Launched earlier this year, ACT’s Autonomy for Adults with Disabilities Project is now in full swing. So what exactly have they been up to? And – excitingly – what are they hoping to achieve with the first phase of the project?
Autonomy is reflective of human dignity and equality. It is the independence and the freedom to make one’s own choices.
Through this project, ACT want to see transformation come to several areas where it is so desperately needed.
- In attitudes towards people with disabilities from their families and communities as well as professional staff and, at times, from themselves.
- In feelings that families are ill-equipped to care for a person with disabilities.
- In feelings of hopelessness for life opportunities for people with disabilities.
- In a lack of healthy cooperation and partnership between families and associations.
In the south of Tunisia, ACT has been running trainings on various elements of autonomy, as well as looking to promote a better understanding of disability and human rights.
Practically, those who’ve attended the trainings have expressed an improved outlook about their role, and people with disabilities have been given opportunities to lead some of the trainings.
An exciting change to be a part of!
[In some of our trainings with people with disabilities, their families and partner centre staff] we have been talking about autonomy like building a house – it takes time. It takes partnerships.
First, you need to clear the land of bad attitudes.
Second, you need to lay foundations of listening to, confidence in and partnership with people with disabilities – and their families.
Next we build the walls – the walls of self-expression, self-direction, self-reliance and freedom of choice.
Next we put the furniture in, which is how people with disabilities contribute to society – work skills, volunteering skills, social relationships.
Lastly, if we don’t have a roof, all of our furniture and walls will be ruined when bad weather comes. In the same way, if we only do trainings, we will just forget them and we won’t reach our goal of transformation for all.
This is why, in the next phase of the project, we will start family support groups, as well as self-advocacy groups and livelihood projects. The trainings give us the context to network people with disabilities and their families – we plan to leverage this network into ongoing activities with sustainable outcome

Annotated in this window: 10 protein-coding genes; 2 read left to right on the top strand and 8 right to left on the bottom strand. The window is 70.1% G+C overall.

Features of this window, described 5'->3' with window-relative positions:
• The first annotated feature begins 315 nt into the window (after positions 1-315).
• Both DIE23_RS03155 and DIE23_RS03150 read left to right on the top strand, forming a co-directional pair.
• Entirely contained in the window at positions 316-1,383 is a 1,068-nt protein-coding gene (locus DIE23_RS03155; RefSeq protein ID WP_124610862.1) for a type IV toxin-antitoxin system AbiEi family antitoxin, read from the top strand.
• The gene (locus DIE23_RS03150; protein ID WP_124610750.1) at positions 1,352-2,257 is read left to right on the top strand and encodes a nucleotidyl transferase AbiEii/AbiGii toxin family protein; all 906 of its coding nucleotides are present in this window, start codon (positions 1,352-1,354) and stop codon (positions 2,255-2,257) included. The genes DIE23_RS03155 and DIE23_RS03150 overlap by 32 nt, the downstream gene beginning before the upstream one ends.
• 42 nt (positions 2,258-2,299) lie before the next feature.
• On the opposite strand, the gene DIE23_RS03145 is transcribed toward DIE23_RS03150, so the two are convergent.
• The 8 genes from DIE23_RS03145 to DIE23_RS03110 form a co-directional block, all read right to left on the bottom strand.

– ACT Project Manager Phil, who has been using props to help explain and engage listeners on the topic of autonomy.
The subject of the various topics to be covered have come from within the communities, families and from people with disabilities themselves. There were requests for trainings in a variety of areas, such as autonomy, advocacy, clinical skills and human rights, as well as employment opportunities.
“We hope to train people who in turn train people from their communities, who we otherwise wouldn’t have access to,” says ACT Project Manager Phil. “We’re hoping that the few we have access to will share their knowledge with a further few.”
Who will share with a further few. Who, in turn, will share even further.
Everyone’s getting in on it. “Centres are excited to be a part of this,” says ACT Project Staff Massika. “They’re not used to having trainings for families as well as staff.”
Mohammed Chaaben (pictured above) is the co-trainer in this project. Sadly, he recently passed away. ACT mourns his loss, and is thankful for his friendship and support.
Grateful for partnerships
ACT has a long history of working with the UTAIMs in both Gabès and Medenine, as well as some experience working with AGIM Medenine.
Previously, it has been through establishing vocational training programmes, educational curriculum, training personnel, as well as assiting to run livelihood projects, and supporting a vocational training programme.
It’s an honour to be able to partner with them once again under this project.
For long lasting, deep rooted transformation to take place, ACT longs to see the establishing of support groups for families. Spaces where experiences can be exchanged and people can be strengthened. For self-advocacy groups and livelihood projects to be established, in order to put autonomy into practice.
To continue to discuss, learn and grow together, reaching and teaching those who in turn will be able to reach and teach others.